Hobbies can be expensive, and when the hobby is restoring classic cars, the price may soar into the tens of thousands.
John Escobar, owner of Escobar’s Restoration, is restoring several vintage cars for people who crave the excitement associated with roadsters, muscle cars and exotic sports cars.
“The cars that come out these days lack imagination,” Escobar said. “They are practical and safe. But the cars they used to make, now they have style. The kids these days don’t appreciate cars the way we used to. I see them leaning on the hood, scraping them with their buttons, chipping the paint. Your car is your baby. You need to treat it like one.”
Escobar is bringing back a 1963 Red Corvette Roadster. When the automobile is restored to its original showroom condition, the owner will have spent around $60,000. Another sports car in Escobar’s shop is a 1965, 365C Porsche. A newly restored engine which matches the car’s VIN number was recently delivered to the shop and will soon be secured under the hood of the vintage car.
“I have restored a lot of really interesting cars,” Escobar said. “But I think the best one I did was a 1939, original, woody wagon. We take pictures of them from the first, when they first come in. And we follow the process so the owner can see what was done to the car. When we bring it back to a 10 grade, everything has to match the original. We match the VIN number in everything.”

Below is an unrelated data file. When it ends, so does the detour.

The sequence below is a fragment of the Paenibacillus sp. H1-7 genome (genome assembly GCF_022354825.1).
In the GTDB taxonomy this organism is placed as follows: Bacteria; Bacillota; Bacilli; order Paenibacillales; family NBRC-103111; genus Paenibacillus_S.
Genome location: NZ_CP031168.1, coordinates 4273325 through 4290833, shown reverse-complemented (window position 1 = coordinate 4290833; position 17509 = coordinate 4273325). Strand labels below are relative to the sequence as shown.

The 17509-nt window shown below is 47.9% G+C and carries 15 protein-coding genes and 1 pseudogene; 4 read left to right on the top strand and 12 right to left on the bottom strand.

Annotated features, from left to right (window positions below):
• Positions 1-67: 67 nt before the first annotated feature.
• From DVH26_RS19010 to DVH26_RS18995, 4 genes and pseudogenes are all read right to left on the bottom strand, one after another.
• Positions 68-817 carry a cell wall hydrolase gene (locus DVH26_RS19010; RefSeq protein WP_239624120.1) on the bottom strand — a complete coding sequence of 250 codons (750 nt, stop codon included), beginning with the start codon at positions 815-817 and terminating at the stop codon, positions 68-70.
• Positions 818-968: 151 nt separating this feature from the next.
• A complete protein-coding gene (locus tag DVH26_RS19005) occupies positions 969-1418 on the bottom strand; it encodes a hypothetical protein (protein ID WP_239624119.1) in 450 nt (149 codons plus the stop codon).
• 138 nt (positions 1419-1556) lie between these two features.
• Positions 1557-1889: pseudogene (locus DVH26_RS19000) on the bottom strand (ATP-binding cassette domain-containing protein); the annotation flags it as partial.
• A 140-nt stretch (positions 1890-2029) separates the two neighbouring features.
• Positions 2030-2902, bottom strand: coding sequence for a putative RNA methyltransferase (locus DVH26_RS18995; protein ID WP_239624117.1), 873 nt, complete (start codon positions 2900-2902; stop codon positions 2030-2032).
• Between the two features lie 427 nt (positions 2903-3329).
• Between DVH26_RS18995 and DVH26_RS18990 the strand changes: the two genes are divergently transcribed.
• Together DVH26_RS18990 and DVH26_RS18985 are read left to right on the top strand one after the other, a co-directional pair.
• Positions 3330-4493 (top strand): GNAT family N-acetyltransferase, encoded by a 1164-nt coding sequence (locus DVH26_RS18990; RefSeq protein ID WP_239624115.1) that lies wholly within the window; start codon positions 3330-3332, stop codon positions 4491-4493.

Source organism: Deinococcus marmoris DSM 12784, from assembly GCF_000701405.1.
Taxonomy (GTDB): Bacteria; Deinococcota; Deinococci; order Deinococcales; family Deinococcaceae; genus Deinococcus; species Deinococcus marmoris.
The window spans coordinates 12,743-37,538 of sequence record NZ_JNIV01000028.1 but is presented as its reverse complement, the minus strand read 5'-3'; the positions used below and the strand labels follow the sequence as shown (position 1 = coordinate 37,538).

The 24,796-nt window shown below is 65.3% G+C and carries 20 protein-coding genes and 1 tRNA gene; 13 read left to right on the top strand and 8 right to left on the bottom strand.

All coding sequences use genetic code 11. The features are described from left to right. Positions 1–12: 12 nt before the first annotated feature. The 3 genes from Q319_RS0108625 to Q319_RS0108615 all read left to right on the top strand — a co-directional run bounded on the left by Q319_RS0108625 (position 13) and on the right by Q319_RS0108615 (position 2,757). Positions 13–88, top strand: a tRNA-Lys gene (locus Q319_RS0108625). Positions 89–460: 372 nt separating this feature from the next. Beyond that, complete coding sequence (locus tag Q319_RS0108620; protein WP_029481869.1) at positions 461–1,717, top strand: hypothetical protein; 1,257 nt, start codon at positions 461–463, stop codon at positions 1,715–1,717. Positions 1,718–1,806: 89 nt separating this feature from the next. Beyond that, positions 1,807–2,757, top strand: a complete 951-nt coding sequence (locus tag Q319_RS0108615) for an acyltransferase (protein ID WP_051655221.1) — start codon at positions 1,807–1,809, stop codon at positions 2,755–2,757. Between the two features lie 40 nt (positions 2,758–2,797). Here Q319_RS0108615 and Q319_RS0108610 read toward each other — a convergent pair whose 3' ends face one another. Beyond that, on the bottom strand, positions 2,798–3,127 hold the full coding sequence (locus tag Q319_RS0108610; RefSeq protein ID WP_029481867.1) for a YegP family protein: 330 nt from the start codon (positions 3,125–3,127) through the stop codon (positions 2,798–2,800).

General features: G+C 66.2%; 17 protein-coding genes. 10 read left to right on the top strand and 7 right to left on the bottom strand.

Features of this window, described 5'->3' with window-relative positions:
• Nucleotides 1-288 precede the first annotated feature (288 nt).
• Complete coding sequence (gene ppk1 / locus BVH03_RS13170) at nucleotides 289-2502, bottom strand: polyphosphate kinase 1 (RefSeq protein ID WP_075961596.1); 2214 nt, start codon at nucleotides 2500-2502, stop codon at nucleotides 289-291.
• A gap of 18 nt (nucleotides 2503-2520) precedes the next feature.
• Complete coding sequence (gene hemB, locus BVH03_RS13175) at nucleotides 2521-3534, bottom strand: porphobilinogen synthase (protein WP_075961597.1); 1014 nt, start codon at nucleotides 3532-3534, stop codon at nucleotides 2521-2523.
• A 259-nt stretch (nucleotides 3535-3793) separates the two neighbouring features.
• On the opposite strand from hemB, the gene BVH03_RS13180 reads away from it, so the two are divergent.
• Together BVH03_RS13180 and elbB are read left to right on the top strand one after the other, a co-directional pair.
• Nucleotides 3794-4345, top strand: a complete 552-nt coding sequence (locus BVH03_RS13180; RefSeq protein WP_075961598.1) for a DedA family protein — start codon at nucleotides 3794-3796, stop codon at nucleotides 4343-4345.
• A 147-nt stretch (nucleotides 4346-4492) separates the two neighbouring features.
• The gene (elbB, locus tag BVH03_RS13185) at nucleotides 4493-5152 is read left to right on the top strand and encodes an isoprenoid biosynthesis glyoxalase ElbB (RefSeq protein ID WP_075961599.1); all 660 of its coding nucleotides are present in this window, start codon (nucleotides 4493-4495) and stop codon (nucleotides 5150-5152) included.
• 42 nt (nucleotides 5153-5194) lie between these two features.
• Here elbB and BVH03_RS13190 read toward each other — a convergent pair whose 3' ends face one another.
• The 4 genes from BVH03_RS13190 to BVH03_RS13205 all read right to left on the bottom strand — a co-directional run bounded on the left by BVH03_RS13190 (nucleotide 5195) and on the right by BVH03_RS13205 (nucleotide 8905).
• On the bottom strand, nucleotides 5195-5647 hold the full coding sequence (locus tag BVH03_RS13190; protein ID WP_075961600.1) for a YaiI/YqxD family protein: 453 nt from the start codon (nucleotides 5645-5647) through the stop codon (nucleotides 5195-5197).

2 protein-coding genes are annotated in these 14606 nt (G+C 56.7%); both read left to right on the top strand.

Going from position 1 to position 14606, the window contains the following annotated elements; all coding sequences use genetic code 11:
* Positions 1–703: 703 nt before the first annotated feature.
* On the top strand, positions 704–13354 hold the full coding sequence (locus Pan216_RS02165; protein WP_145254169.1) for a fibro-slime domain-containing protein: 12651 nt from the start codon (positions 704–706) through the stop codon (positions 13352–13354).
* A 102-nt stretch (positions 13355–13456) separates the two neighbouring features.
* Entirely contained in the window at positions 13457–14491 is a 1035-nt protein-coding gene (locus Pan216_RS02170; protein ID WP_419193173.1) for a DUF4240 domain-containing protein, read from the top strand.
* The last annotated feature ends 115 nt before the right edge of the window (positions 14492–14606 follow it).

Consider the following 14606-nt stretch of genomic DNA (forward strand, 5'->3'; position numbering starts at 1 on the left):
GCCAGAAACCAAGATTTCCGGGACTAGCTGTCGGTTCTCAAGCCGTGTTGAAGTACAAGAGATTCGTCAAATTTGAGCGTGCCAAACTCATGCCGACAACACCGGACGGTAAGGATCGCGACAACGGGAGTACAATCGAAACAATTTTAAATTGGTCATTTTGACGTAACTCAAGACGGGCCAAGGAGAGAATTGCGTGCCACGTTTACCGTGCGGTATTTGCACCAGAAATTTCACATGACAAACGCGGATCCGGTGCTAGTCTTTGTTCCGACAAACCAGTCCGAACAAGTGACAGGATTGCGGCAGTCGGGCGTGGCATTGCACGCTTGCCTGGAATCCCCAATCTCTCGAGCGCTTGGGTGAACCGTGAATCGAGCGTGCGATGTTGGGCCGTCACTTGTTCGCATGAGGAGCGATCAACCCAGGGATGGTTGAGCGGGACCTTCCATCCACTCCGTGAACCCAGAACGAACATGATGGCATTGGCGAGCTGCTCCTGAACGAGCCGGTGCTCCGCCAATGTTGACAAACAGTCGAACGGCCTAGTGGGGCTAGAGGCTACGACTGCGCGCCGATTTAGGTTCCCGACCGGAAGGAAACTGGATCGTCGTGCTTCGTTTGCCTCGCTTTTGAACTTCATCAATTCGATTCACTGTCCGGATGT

Although the thrill of restoring old cars is what interests Escobar the most about his business, he does a good amount of body work for newer car owners.
“Tom is my restoration specialist,” Escobar said of his employee, Tom Hall. “He has been with me a long time.”
Escobar employs three full-time auto body mechanics, including the owner.
“The community is really important and you have to take care of your neighbors,” Escobar said. “I have helped some people out and it really wasn’t that big of a deal, so I didn’t charge them. When they have a real need, something big, or a family member hits a deer - that is when they need me. And I’ll be there.”
Escobar went through a BOCES auto mechanic program in high school, and worked on cars when he graduated. He went into the Marines and after serving, came back to Upstate New York, where he went back to working on cars.
He started his business working out of a friend’s garage. Building a clientele, he rented space until he had saved enough money to purchase land in Otego. He has a large body shop with a painting booth and several bays for repairing damaged automobiles on Millcreek Road.
Hall also graduated from a BOCES auto body program. He began working for Escobar after he graduated. He left Escobar’s Restoration and went into farming, but found he could earn a better living as an auto body mechanic. Hall still owns cows.
“I tried farming, but it didn’t work out, so I came back here,” Hall said. “I like working on the newer cars better. It doesn’t take as long as the vintage cars.”
Escobar’s Restoration is involved in most of the area cruise-ins, where people who have vintage cars come together in a designated parking lot for activities and prizes.